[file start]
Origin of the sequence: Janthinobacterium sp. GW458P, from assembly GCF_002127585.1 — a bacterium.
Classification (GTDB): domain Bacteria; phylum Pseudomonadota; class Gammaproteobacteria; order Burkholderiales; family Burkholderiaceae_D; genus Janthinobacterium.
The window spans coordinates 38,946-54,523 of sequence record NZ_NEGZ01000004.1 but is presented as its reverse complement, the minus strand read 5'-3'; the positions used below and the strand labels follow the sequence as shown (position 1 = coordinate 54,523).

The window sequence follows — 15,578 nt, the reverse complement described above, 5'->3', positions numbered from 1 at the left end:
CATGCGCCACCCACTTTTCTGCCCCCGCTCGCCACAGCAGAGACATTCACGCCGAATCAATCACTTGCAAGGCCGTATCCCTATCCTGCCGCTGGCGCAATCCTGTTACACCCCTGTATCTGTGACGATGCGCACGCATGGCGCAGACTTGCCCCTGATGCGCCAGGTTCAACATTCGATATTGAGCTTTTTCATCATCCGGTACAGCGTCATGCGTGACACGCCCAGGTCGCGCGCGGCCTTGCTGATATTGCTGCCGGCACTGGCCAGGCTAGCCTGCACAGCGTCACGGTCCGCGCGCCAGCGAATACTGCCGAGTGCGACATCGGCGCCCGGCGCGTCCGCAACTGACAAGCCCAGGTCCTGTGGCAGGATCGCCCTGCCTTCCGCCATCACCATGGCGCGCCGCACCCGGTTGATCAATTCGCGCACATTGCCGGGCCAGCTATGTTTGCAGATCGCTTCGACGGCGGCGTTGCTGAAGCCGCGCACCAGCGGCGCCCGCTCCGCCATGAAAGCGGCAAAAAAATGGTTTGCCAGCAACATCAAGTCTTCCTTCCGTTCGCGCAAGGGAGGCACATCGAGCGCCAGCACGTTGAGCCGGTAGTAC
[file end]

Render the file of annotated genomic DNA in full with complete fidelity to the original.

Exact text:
Origin of the sequence: Janthinobacterium sp. GW458P, from assembly GCF_002127585.1 — a bacterium.
Classification (GTDB): domain Bacteria; phylum Pseudomonadota; class Gammaproteobacteria; order Burkholderiales; family Burkholderiaceae_D; genus Janthinobacterium.
The window spans coordinates 38,946-54,523 of sequence record NZ_NEGZ01000004.1 but is presented as its reverse complement, the minus strand read 5'-3'; the positions used below and the strand labels follow the sequence as shown (position 1 = coordinate 54,523).

The window sequence follows — 15,578 nt, the reverse complement described above, 5'->3', positions numbered from 1 at the left end:
CATGCGCCACCCACTTTTCTGCCCCCGCTCGCCACAGCAGAGACATTCACGCCGAATCAATCACTTGCAAGGCCGTATCCCTATCCTGCCGCTGGCGCAATCCTGTTACACCCCTGTATCTGTGACGATGCGCACGCATGGCGCAGACTTGCCCCTGATGCGCCAGGTTCAACATTCGATATTGAGCTTTTTCATCATCCGGTACAGCGTCATGCGTGACACGCCCAGGTCGCGCGCGGCCTTGCTGATATTGCTGCCGGCACTGGCCAGGCTAGCCTGCACAGCGTCACGGTCCGCGCGCCAGCGAATACTGCCGAGTGCGACATCGGCGCCCGGCGCGTCCGCAACTGACAAGCCCAGGTCCTGTGGCAGGATCGCCCTGCCTTCCGCCATCACCATGGCGCGCCGCACCCGGTTGATCAATTCGCGCACATTGCCGGGCCAGCTATGTTTGCAGATCGCTTCGACGGCGGCGTTGCTGAAGCCGCGCACCAGCGGCGCCCGCTCCGCCATGAAAGCGGCAAAAAAATGGTTTGCCAGCAACATCAAGTCTTCCTTCCGTTCGCGCAAGGGAGGCACATCGAGCGCCAGCACGTTGAGCCGGTAGTAC